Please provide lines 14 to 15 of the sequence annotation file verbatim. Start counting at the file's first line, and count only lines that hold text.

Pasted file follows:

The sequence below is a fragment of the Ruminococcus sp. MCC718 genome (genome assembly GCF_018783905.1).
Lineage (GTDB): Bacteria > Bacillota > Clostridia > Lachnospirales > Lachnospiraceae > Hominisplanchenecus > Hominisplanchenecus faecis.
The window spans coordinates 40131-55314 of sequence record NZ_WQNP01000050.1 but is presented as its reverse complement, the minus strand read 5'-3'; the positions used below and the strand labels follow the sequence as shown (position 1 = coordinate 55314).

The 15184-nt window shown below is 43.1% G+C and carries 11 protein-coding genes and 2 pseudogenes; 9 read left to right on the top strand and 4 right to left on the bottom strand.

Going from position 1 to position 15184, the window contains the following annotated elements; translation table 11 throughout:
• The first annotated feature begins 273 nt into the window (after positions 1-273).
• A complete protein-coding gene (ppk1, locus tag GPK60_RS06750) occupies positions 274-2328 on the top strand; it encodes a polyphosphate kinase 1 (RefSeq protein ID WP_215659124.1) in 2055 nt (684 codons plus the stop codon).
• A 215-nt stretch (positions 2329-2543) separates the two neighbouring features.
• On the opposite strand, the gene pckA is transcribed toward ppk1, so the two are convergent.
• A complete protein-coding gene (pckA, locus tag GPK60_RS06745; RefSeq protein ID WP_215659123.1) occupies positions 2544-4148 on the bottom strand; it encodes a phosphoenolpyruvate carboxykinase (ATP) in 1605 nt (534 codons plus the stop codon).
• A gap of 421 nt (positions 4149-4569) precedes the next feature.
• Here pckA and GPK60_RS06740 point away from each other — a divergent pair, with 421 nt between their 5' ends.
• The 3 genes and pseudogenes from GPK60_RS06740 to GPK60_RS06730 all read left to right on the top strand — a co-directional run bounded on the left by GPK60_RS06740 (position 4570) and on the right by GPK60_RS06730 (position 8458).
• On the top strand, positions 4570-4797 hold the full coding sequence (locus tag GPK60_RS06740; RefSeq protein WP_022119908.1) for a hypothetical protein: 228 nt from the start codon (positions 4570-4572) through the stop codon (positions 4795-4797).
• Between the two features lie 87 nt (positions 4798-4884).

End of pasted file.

• On the top strand, positions 4570-4797 hold the full coding sequence (locus tag GPK60_RS06740; RefSeq protein WP_022119908.1) for a hypothetical protein: 228 nt from the start codon (positions 4570-4572) through the stop codon (positions 4795-4797).
• Between the two features lie 87 nt (positions 4798-4884).